Fine Art Adventures is a great resource for either school or home use. The best part is no experience is needed!

Stop by Wrapped in Foil blog for the full review and an art activity suggestion to accompany the book.

Interview: Zoo Scientists to the Rescue


Last week Laurie Ann Thompson posted a review of ZOO SCIENTISTS TO THE RESCUE on her blog, here. Today she’s honored to follow up on that post with an interview with both of the book’s creators, author Patricia Newman and photographer Annie Crawley, as part of their blog tour. Enjoy, and be sure to check out the rest of the stop in the blog tour, too!  (See below for a complete list.)

LAT: How did you first become interested in doing a book about zoo scientists in general, and about these three in particular?

Patricia headshotPatricia: When my niece was in fifth grade, she told me about a persuasive essay her teacher assigned. The topic was zoos—are they good or bad? Only the teacher didn’t provide a balanced look—most of the literature she shared with the kids was anti-zoo. As the mother of a zookeeper, I knew my niece—and kids like her—needed the other side of the story. That experience planted the seeds for Zoo Scientists to the Rescue.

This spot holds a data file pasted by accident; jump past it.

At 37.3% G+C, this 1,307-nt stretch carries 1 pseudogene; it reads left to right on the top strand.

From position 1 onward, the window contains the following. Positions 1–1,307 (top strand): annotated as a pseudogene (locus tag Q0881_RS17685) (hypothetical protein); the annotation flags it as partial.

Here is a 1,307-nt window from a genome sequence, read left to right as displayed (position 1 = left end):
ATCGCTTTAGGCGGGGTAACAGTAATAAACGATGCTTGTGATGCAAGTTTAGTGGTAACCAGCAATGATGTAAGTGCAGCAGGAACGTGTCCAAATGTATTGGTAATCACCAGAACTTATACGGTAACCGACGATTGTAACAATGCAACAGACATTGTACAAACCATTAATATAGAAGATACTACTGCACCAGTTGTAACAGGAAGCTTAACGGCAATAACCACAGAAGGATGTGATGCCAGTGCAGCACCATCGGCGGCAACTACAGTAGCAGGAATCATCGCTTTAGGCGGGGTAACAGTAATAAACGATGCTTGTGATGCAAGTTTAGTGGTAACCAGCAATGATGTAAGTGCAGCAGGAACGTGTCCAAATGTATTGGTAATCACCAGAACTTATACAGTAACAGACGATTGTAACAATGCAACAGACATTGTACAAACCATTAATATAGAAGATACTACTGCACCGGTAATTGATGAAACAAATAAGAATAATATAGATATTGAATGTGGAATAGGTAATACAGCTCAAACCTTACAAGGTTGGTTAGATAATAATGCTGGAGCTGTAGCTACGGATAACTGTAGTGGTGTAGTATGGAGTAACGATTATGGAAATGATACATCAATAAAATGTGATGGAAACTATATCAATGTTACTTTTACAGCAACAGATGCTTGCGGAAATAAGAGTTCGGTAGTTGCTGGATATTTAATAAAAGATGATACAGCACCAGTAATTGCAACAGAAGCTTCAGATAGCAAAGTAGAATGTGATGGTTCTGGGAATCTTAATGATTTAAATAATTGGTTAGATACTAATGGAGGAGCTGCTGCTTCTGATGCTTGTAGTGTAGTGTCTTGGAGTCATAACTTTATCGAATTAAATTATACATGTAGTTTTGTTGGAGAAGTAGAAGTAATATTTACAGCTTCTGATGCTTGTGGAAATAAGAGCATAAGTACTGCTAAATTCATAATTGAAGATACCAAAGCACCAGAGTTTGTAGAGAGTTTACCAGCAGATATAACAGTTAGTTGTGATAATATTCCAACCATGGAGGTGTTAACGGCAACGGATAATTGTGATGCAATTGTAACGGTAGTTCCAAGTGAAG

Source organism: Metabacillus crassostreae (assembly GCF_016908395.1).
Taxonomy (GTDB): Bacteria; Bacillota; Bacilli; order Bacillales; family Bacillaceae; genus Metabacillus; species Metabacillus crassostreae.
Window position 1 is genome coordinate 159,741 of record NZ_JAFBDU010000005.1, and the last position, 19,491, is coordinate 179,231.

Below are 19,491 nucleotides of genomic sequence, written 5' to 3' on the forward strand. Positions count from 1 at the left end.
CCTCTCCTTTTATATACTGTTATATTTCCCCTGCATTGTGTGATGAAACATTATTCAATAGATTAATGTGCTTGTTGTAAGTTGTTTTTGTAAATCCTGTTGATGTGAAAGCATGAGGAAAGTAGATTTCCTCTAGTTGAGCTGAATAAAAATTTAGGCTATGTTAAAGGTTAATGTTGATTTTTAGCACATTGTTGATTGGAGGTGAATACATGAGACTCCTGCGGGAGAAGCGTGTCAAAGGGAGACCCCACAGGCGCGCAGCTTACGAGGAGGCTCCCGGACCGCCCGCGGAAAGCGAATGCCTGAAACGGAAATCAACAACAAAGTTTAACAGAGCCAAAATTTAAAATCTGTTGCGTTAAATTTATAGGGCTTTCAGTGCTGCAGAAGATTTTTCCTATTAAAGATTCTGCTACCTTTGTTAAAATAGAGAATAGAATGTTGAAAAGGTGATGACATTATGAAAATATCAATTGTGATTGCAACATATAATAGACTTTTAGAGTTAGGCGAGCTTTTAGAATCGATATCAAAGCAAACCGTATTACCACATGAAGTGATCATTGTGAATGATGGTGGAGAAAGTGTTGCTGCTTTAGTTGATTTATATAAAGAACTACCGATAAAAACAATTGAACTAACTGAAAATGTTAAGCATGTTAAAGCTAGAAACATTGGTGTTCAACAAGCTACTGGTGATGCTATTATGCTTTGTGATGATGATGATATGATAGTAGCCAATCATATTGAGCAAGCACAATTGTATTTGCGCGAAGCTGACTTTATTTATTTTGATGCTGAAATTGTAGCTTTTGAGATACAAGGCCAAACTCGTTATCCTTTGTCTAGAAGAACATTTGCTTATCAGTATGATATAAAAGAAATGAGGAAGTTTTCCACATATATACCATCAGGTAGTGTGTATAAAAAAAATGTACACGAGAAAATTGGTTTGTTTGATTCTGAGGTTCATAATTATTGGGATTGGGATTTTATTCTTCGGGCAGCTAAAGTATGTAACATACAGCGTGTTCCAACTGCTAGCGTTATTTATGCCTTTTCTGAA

Patricia: During my initial research, I learned that zoos tackle conservation using three basic approaches: visitor education; captive breeding and reintroduction programs; and in situ study, or studying wildlife in their native habitats. I searched for several months, conducting brief phone interviews with people at various zoos to find the best match. Not all zoos are large enough to have research departments, and the largest zoos often charge an hourly fee to interview their scientists. Some even charge hefty licensing fees to write about their “intellectual property.” But finally, the pieces slid into place only slightly denting my bank account. I found three charismatic species (orangutans, black-footed ferrets, and black rhinos) and three scientists willing to speak to me who address the three main ways zoos promote conservation. And this was all before I’d written a word!